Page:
The Florida Attorney General announced that Bank of New York Mellon (“BNY”) has agreed to pay $28 million to settle a Florida False Claims Act suit concerning foreign currency trades executed by BNY on behalf of the Florida Retirement System Trust Fund.
The case was one of several lawsuits filed under the qui tam provisions of state False Claims Act statutes by a longtime foreign currency trader at BNY’s Pittsburg office – Grant Wilson. Wilson was still employed by BNY at the time he blew the whistle, so in an attempt to shield his identity from BNY, he initiated the whistleblower suits filed in Florida, Virginia, and New York through a Delaware partnership called FX Analytics. Once the cases were unsealed, the Wall Street Journal identified Wilson as the whistleblower behind the qui tam suits.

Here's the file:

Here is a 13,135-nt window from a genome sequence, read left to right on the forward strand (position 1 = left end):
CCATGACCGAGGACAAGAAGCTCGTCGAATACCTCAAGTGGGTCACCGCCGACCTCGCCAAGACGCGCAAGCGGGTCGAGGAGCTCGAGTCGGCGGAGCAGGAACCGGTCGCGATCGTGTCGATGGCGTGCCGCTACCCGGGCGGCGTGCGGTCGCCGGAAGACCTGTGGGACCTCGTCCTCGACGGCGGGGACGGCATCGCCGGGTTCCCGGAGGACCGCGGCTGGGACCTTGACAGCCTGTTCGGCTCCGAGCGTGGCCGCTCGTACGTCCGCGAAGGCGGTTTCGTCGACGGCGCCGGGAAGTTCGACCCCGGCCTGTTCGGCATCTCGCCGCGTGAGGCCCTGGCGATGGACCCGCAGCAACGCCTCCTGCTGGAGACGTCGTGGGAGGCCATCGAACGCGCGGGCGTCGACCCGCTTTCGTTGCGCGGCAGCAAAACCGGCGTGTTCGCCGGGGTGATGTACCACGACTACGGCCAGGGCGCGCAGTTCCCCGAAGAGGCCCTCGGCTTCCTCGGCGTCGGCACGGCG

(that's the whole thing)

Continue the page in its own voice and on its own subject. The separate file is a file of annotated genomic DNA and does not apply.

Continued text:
The complaint in intervention filed by Florida Attorney General Pam Bondi alleges that BNY overcharged Florida’s pension fund by millions of dollars when it handled foreign currency transactions on behalf of the pension fund. In addition, it questioned recommendations by BNY to invest the pension fund in medium-term notes issued by Sigma Finance, Inc., which defaulted and ultimately went into receivership.
BNY’s settlement with Florida requires BNY to pay the state pension fund $28 million within the next two weeks, and pay $100,000 to the state for its legal fees. In addition, BNY will give a credit valued up to $500,000 per year for ten years on any fees charged to the state agency that oversees Florida’s state pension fund.